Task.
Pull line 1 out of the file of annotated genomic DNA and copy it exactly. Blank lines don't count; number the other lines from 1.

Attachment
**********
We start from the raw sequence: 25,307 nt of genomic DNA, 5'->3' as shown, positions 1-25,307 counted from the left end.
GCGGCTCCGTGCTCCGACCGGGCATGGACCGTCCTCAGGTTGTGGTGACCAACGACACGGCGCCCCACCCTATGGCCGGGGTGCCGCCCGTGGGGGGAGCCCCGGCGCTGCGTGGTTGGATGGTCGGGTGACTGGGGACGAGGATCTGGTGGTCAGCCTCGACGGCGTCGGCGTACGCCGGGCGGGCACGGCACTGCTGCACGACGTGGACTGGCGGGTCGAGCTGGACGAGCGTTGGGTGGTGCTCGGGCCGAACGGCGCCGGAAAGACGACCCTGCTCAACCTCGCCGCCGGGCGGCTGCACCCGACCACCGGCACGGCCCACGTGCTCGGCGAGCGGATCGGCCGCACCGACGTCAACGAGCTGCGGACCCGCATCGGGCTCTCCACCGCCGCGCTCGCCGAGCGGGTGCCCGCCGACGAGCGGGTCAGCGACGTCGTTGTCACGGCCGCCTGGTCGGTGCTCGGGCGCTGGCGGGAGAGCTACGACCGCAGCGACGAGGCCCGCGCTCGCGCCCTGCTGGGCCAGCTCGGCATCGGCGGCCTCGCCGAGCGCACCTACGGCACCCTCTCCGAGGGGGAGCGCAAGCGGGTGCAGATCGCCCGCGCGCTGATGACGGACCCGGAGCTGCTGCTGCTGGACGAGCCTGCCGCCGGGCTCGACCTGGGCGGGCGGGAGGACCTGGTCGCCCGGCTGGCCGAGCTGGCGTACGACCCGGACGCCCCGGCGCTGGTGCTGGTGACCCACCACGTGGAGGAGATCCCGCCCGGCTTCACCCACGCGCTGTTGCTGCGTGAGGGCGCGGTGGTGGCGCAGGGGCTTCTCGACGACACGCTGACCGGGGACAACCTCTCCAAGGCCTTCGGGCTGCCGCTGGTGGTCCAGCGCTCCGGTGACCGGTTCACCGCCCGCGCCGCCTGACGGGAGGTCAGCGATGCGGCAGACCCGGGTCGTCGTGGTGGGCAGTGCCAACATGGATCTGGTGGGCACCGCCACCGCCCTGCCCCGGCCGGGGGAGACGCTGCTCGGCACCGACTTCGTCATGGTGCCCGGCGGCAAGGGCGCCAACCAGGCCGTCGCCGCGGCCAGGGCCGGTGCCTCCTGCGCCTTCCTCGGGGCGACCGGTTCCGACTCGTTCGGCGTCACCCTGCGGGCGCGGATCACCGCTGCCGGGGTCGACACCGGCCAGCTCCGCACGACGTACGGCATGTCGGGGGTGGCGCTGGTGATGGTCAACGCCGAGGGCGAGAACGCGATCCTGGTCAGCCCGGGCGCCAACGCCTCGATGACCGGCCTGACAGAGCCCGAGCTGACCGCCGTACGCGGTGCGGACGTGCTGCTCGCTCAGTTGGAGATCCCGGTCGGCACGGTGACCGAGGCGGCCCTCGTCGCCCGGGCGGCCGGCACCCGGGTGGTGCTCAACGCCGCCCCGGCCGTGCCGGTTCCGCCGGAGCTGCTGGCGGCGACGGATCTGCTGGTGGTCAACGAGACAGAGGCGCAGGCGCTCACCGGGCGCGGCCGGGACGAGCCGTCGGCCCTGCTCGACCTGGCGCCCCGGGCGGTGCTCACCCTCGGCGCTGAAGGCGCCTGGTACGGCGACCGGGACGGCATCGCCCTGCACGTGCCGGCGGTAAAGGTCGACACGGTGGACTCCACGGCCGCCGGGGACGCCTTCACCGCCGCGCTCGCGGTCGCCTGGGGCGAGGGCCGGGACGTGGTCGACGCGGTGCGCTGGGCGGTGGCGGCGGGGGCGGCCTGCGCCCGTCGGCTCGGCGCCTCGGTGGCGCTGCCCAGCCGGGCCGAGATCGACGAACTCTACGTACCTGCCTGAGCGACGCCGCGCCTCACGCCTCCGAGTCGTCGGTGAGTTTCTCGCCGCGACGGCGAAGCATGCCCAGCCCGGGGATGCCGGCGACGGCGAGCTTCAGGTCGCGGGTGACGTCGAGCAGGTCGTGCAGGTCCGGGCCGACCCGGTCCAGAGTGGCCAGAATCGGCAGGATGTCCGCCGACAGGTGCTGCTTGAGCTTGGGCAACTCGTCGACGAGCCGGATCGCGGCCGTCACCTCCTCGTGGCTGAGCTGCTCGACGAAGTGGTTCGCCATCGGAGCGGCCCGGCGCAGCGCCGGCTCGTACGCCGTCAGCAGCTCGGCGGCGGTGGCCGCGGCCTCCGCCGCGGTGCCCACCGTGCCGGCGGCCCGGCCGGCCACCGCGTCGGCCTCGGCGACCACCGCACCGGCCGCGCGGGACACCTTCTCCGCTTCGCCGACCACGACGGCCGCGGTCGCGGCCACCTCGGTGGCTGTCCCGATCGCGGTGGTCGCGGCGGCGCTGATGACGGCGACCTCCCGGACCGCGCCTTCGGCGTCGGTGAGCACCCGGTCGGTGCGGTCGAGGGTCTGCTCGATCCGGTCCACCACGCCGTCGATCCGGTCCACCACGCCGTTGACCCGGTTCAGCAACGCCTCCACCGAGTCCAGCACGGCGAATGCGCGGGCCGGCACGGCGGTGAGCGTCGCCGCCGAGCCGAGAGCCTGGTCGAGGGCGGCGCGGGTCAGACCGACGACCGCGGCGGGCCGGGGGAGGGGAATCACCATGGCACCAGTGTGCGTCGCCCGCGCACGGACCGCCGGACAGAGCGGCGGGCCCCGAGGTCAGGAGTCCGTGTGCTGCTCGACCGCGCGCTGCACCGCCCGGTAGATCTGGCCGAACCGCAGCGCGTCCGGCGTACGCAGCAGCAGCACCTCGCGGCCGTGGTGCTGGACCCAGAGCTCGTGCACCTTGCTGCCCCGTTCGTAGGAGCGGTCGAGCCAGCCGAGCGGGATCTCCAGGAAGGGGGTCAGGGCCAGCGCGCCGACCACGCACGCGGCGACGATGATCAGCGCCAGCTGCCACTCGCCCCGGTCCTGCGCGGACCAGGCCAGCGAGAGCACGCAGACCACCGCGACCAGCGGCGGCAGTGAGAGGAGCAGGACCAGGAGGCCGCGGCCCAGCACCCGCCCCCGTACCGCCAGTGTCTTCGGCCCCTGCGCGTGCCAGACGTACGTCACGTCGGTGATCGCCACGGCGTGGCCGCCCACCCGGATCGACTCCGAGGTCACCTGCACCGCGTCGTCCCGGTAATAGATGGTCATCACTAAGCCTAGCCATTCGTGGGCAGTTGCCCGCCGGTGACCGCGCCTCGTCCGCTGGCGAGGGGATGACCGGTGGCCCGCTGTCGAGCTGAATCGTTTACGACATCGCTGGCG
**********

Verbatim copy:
We start from the raw sequence: 25,307 nt of genomic DNA, 5'->3' as shown, positions 1-25,307 counted from the left end.